Monday, December 7, 2015

How To Write Books for Boys and Girls

(This post is being re-posted because The Management is all on vacation.  Enjoy!)

I found this 1954 article about Children’s Literature on a defunct website. Submitted for your edification and amusement.


"How To Write Books for Boys and Girls"
"Always portray the military, politicians and religious figures in a positive way. Remember, these responsible authority figures keep Americans safe against atheists, beatniks and Communists.

"The family in your story should consist of married parents. Divorce has no place in reading material of teens. Broken homes make them nervous and might put unnecessary worries in their heads about whether Mom and Dad are getting along. While many classic stories feature orphans, today’s modern family is more educated and healthy, and orphans are old fashioned characters.

"Dad should always work in an office or to a responsible job like a fireman or a policeman. Fathers should never be an unemployed loafer or a union organizer. Mothers should always be homemakers. Mother’s who work in offices set a bad example for impressionable girls.

"Boy characters should have healthy, manly hobbies like playing baseball, collecting bubble gum cards, and outdoor camping. Girls should like sewing, cooking and talking with other girls about like clothes and boys. Activities that keep boys inside like reading, writing or thinking are not suitable role models for young men. Those are girl activities. On the other hand, too much physical exercise by girl characters would be unrealistic and your reader would lose interest. If your story has a Tomboy, make sure she is not a major character. Make the Tomboy a supporting character who longs to act like a real girl.

"Dress your characters in appropriate clothing. Boys: short sleeve shirts (only puny boys who spend too much time reading in their rooms wear long sleeve shirts), loose, comfortable pants with pockets and Keds sneakers with tied laces.

"Girls: ankle-length skirts (absolute no pants), Mary Jane shoes (only girls with loose morals wear high heels unless attending special occasions like a funeral or a wedding), hair tied in a pony tail or neatly trimmed.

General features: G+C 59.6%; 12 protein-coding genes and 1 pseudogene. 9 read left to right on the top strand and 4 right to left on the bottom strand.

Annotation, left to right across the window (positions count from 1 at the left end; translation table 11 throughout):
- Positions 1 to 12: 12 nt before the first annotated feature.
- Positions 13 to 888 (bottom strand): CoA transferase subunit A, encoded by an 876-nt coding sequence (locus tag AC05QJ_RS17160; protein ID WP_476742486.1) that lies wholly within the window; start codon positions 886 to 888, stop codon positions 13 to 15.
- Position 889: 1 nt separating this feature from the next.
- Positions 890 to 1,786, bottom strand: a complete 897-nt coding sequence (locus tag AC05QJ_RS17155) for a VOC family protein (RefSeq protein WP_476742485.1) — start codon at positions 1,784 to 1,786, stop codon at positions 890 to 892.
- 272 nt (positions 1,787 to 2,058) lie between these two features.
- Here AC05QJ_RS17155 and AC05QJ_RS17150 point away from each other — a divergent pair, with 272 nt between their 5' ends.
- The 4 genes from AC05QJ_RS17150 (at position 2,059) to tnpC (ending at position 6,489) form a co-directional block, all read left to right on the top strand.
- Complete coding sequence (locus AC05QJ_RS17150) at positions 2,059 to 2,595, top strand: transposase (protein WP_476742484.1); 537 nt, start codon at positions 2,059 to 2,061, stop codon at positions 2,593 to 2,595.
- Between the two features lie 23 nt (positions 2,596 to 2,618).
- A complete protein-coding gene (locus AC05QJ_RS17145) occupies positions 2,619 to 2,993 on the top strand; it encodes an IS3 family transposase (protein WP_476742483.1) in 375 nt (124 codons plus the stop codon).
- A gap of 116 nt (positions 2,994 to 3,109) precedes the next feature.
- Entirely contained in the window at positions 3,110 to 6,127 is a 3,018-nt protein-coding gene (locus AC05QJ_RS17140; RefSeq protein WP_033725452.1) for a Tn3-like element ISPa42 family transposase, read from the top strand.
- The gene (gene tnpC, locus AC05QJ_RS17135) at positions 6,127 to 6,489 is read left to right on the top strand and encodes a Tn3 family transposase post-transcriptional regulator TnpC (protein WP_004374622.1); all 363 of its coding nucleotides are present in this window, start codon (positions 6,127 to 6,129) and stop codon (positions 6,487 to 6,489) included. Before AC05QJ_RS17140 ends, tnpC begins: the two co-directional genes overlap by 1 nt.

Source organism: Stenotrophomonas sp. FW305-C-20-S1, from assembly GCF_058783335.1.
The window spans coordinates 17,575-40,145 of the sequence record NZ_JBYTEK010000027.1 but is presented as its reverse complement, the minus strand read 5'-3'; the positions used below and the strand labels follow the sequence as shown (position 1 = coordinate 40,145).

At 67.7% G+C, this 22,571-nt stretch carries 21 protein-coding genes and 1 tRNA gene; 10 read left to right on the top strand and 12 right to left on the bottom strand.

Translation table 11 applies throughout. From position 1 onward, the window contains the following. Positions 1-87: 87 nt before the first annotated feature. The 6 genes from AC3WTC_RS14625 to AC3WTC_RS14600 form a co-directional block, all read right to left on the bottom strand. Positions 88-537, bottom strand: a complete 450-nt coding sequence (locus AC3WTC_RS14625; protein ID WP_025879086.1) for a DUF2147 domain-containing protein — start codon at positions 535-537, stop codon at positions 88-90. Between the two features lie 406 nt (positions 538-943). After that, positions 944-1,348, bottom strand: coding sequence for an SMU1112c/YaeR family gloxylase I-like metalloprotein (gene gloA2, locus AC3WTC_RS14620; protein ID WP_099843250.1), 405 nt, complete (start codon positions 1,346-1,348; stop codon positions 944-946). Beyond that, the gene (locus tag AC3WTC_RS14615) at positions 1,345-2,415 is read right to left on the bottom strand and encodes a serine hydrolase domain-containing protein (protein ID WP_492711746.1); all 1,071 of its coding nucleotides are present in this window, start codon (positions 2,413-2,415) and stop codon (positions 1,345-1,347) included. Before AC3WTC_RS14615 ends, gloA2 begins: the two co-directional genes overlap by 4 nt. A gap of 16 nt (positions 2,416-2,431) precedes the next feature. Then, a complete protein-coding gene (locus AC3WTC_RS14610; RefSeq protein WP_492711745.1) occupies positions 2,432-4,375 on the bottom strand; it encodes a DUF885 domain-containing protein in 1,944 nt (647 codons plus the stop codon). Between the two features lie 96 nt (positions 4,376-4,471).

"Language is very important. As boys and girls are often not in control of their feelings, they make many exclamations of surprise.

"Appropriate phrases:
'Jeepers!'
'Golly!'
'Holy Moley!'

"Inappropriate phrases:
'Crazy man!'
'What a gasser!'
'Kookie!'

"Never show a boy and a girl holding hands unless accompanied by an adult or riding in a hay wagon with other boys and girls.

"Never have a girl romanced by a foreigner, especially greasers, scratch-backs, potatoes, pachucos, fruitpickers, or braceros.

"If your story is a crime mystery, make sure your youngsters deal with bunco artists, robbers, or counterfeiters. Never put your youngsters in peril with murderers or social deviants.

"Everybody likes a good ghost story, but stories with supernatural happenings should be confined to misunderstood blithe spirits, college fraternity pranks or escaped convicts in disguise.

"If you follow these tips, your story is sure to be a delight to boys and girls everywhere, and stand the test of time just like the classics you read as a youth.

"End your story with a good, hearty laugh at the dinner table. Perhaps, Skippy the family dog runs through the house chasing Fluffy, the neighbor’s cat.

"These are a few tips for a good writing and wholesome reading."

30 comments:

  1. This is hilarious and yet highly disturbing. The warning against beatniks made me laugh, but whew, the "Dont's" get ugly fast.
    And gosh dang-it, I'm going to have to fix that ending so that there's a hearty laugh at the dinner table! Thanks for sharing, Lupe.

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  2. Wow. This can't be serious . . . and yet it must be! Now I understand why so many old-school books involve bank robbers and counterfeiters (which I did love, mind, but which always made me wonder why those kids got off so lucky solving "safe" crimes).

    Thanks for sharing! That suggested ending is a groaner.

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  3. Rita,

    The Fifties were the "Happy Days" with Richie, Postse and The Fonz, Dwight Eisenhower, Mexican Braceros, Atom Bomb Testing, and the International Communist Conspiracy.

    Lupe F.

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  4. I am histerical over this writing advise. The fact is I'm so old, I remember when people actually thought along these lines. Women should always be homemakers. I thought that one was stupid when I was a little kid in the fifties, since I had to do house work, and my brothers did not! Thanks for sharing. This posting really tickeled me.

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  5. "Remember, these responsible authority figures keep Americans safe against atheists, beatniks and Communists."

    I suspect union organizers and jazz players were left out for reasons of national security.

    Lupe F.

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  6. Lupe, I can't believe this, even for 1954. Those foreigner comments?? This sounds like one of those spoof blogs. I'm going to link and comment, and keep up the great work, you four - awesome job!